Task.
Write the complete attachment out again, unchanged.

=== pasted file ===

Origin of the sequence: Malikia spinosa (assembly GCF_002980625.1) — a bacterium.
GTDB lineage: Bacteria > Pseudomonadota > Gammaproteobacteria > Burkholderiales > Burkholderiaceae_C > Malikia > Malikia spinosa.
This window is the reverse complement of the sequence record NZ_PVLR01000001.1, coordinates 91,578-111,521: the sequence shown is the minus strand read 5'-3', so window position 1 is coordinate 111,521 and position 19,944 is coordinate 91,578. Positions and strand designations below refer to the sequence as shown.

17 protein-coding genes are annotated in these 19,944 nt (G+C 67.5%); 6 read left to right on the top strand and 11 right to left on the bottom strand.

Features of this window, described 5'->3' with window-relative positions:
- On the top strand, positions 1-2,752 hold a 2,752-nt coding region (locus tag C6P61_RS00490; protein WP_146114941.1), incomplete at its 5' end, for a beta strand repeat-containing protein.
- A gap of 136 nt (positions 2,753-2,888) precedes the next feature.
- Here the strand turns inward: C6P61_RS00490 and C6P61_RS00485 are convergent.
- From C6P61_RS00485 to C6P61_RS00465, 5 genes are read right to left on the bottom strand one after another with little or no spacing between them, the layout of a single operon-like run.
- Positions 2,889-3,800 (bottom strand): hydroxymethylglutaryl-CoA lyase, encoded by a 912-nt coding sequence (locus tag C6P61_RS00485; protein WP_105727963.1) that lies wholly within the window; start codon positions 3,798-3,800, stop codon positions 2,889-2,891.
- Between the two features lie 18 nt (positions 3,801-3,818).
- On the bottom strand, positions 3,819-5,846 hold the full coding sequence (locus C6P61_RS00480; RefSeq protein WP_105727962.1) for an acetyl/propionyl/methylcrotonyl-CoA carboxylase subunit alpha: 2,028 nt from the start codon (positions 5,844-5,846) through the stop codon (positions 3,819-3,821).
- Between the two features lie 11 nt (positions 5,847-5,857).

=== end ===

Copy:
Origin of the sequence: Malikia spinosa (assembly GCF_002980625.1) — a bacterium.
GTDB lineage: Bacteria > Pseudomonadota > Gammaproteobacteria > Burkholderiales > Burkholderiaceae_C > Malikia > Malikia spinosa.
This window is the reverse complement of the sequence record NZ_PVLR01000001.1, coordinates 91,578-111,521: the sequence shown is the minus strand read 5'-3', so window position 1 is coordinate 111,521 and position 19,944 is coordinate 91,578. Positions and strand designations below refer to the sequence as shown.

17 protein-coding genes are annotated in these 19,944 nt (G+C 67.5%); 6 read left to right on the top strand and 11 right to left on the bottom strand.

Features of this window, described 5'->3' with window-relative positions:
- On the top strand, positions 1-2,752 hold a 2,752-nt coding region (locus tag C6P61_RS00490; protein WP_146114941.1), incomplete at its 5' end, for a beta strand repeat-containing protein.
- A gap of 136 nt (positions 2,753-2,888) precedes the next feature.
- Here the strand turns inward: C6P61_RS00490 and C6P61_RS00485 are convergent.
- From C6P61_RS00485 to C6P61_RS00465, 5 genes are read right to left on the bottom strand one after another with little or no spacing between them, the layout of a single operon-like run.
- Positions 2,889-3,800 (bottom strand): hydroxymethylglutaryl-CoA lyase, encoded by a 912-nt coding sequence (locus tag C6P61_RS00485; protein WP_105727963.1) that lies wholly within the window; start codon positions 3,798-3,800, stop codon positions 2,889-2,891.
- Between the two features lie 18 nt (positions 3,801-3,818).
- On the bottom strand, positions 3,819-5,846 hold the full coding sequence (locus C6P61_RS00480; RefSeq protein WP_105727962.1) for an acetyl/propionyl/methylcrotonyl-CoA carboxylase subunit alpha: 2,028 nt from the start codon (positions 5,844-5,846) through the stop codon (positions 3,819-3,821).
- Between the two features lie 11 nt (positions 5,847-5,857).